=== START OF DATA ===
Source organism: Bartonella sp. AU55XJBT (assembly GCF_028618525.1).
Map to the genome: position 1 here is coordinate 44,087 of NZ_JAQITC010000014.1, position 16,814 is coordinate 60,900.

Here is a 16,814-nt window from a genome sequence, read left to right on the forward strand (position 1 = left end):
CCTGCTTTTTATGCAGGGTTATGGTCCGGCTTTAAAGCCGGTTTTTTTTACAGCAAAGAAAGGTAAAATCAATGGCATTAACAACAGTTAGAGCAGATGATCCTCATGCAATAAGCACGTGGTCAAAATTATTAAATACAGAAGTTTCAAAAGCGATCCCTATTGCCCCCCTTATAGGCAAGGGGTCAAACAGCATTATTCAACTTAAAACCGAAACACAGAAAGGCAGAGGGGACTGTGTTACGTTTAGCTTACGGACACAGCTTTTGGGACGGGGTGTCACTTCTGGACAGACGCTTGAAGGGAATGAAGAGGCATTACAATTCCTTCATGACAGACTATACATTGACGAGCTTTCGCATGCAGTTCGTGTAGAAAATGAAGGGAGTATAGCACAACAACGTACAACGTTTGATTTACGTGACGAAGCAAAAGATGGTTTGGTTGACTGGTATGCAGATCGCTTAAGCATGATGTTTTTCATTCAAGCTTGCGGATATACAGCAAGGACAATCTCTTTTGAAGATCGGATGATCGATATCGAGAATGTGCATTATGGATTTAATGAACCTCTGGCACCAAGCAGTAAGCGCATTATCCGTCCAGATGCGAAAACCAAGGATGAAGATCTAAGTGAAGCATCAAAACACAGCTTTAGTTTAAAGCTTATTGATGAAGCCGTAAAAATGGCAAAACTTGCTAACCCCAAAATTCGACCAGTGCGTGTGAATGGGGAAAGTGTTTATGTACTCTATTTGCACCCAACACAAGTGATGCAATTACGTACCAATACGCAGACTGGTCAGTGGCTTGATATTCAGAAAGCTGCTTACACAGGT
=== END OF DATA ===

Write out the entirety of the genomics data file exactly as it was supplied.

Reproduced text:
Source organism: Bartonella sp. AU55XJBT (assembly GCF_028618525.1).
Map to the genome: position 1 here is coordinate 44,087 of NZ_JAQITC010000014.1, position 16,814 is coordinate 60,900.

Here is a 16,814-nt window from a genome sequence, read left to right on the forward strand (position 1 = left end):
CCTGCTTTTTATGCAGGGTTATGGTCCGGCTTTAAAGCCGGTTTTTTTTACAGCAAAGAAAGGTAAAATCAATGGCATTAACAACAGTTAGAGCAGATGATCCTCATGCAATAAGCACGTGGTCAAAATTATTAAATACAGAAGTTTCAAAAGCGATCCCTATTGCCCCCCTTATAGGCAAGGGGTCAAACAGCATTATTCAACTTAAAACCGAAACACAGAAAGGCAGAGGGGACTGTGTTACGTTTAGCTTACGGACACAGCTTTTGGGACGGGGTGTCACTTCTGGACAGACGCTTGAAGGGAATGAAGAGGCATTACAATTCCTTCATGACAGACTATACATTGACGAGCTTTCGCATGCAGTTCGTGTAGAAAATGAAGGGAGTATAGCACAACAACGTACAACGTTTGATTTACGTGACGAAGCAAAAGATGGTTTGGTTGACTGGTATGCAGATCGCTTAAGCATGATGTTTTTCATTCAAGCTTGCGGATATACAGCAAGGACAATCTCTTTTGAAGATCGGATGATCGATATCGAGAATGTGCATTATGGATTTAATGAACCTCTGGCACCAAGCAGTAAGCGCATTATCCGTCCAGATGCGAAAACCAAGGATGAAGATCTAAGTGAAGCATCAAAACACAGCTTTAGTTTAAAGCTTATTGATGAAGCCGTAAAAATGGCAAAACTTGCTAACCCCAAAATTCGACCAGTGCGTGTGAATGGGGAAAGTGTTTATGTACTCTATTTGCACCCAACACAAGTGATGCAATTACGTACCAATACGCAGACTGGTCAGTGGCTTGATATTCAGAAAGCTGCTTACACAGGT